• Adverse environmental impact deemed to be within the parameters of human control can be taken to limit access to this right and may, therefore, be subject to judicial redress for those adversely affected and impacted.


Rights of Indigenous Peoples


  • In addition to other human rights, Australia owes a particular responsibility and obligation to the Aboriginal and Torres Strait Islander peoples of Australia in respect of the rights to

o Cultural and spiritual practice and their transmission

o Traditional country and its resources of food and water subject to sustainable ecological restraints.

  • · The same access to health, education, and other services as all other Australians.


Right to Culture


  • Provided that the rights of others are not infringed upon, all persons with a particular cultural, religious, racial or linguistic background must be allowed the right, in community with other persons of that background, to enjoy his or her culture, to declare and practice his or her religion and to use his or her language.

  • Freedom to transmit cultural and ecological practices within sustainable ecological restraints.


Right to Corporate and Private Accountability

Photo: Amnesty International, USA


  • Citizens and residents have the right to hold corporations, private actors, agencies, agents and instrumentalities and similar persons and entities accountable for ecological (inclusive of human social) degradation and despoliation impacting on the rights described here.

  • Citizens and residents have the right to hold corporations, private actors, agencies, agents and instrumentalities and similar persons and entities accountable for cruelty and poor animal welfare practices in the supply of food.


Right of Interactive Consultation and Dialogue


  • Citizens and residents have the right to interactive consultation and dialogue – as individuals, groups or organisations - with governments, their agencies, agents and instrumentalities and corporations, whether public or private, which affect their interests.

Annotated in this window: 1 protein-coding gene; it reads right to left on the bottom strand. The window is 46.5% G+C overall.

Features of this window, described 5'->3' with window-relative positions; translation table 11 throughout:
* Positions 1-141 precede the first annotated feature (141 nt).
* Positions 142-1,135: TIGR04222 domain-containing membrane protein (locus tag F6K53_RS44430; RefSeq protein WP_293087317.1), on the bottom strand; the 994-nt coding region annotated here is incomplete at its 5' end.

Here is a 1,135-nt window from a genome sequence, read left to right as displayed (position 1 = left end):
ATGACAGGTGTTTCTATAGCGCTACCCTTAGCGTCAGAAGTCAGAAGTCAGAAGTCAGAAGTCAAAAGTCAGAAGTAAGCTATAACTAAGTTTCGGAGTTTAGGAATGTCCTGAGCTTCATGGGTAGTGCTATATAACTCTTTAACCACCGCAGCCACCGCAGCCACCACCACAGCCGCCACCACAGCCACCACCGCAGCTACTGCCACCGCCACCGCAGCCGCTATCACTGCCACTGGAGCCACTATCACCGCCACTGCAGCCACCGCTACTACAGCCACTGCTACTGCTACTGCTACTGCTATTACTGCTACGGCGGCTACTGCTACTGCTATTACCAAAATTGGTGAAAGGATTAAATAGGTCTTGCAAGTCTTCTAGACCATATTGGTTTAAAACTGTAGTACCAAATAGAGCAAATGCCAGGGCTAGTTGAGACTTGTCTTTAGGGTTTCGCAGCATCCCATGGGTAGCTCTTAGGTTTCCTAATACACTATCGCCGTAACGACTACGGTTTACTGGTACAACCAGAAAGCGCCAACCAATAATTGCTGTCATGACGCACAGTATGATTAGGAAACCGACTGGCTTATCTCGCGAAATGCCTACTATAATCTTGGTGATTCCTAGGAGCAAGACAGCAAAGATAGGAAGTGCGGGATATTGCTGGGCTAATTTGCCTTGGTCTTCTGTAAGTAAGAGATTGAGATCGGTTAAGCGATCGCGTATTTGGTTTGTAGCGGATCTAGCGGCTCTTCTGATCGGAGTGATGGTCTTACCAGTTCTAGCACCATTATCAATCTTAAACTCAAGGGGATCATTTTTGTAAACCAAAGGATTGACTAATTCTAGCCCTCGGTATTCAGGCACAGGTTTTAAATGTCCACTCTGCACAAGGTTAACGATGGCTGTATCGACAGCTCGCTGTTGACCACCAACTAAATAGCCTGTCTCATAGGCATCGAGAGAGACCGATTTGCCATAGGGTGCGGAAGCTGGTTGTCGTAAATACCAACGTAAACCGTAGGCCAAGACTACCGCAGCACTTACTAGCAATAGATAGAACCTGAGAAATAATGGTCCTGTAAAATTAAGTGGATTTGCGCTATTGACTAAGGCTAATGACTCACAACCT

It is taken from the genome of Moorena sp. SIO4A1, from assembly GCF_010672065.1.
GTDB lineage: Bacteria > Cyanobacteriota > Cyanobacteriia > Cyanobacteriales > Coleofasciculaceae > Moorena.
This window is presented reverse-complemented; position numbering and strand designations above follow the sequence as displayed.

• A code of conduct will be drawn up by governments and corporations with widespread and representative community input to ensure a high standard of interactive consultation and dialogue. Such interactive consultation and dialogue will be based upon freedom of information with the same rights of discovery as exist judicially. This will be known as the Consultation and Dialogue (CaD) process.

  • All major environmental applications will be subject to the Consultation and Dialogue (CaD) process.


Right to Public Participation


  • Every person has the right, and is to have the opportunity, without discrimination, to participate in the conduct of public affairs, directly or through freely chosen representatives.
  • Every eligible person has the right, and is to have the opportunity, without discrimination to vote and be elected at periodic elections, whether Federal, State/Territory or Municipal, that guarantee the free expression of the will of the electors


Right to Recognition and Equality before the Law


  • Every person has the right to recognition as a person before the law.
  • Every person has the right to enjoy his or her human rights without discrimination.
  • Every person is equal before the law and is entitled to the equal protection of the law without discrimination and has the right to equal and effective protection against discrimination.


Right to Freedom of Movement


  • Every person lawfully has the right to move freely within sustainable ecological and bio-security restraints.
  • Every person has the freedom to choose where to live within sustainable ecological and bio-security restraints.


Right to Freedom of Thought, Conscience, Religion and Belief


  • Every person has the right to freedom of thought, conscience, religion and belief, including—

(a) the freedom to have or to adopt a religion or belief of his or her choice; and

(b) the freedom to demonstrate his or her religion or belief in worship, observance,

practice and teaching, either individually or as part of a community, in public or in


  • A person must not be coerced or restrained in a way that limits his or her freedom to have or adopt a religion or belief in worship, observance, practice or teaching.


Right to Life

• Every person has the right to life and has the right not to be arbitrarily deprived of life and is entitled to access to the means of sustaining life including environmental wellbeing and sustainable co-existence with other species.
• Damage to the environment can impair and undermine human life and the life of other species with which humanity shares its existence. This may have intergenerational impact. In addition, environmental damage can impair and undermine all human rights.
• Every person has the right to a life free from cruelty and to live in a healthful and sustainable environment free from degradation and pollution and in which other species co-exist sustainably and free from cruelty.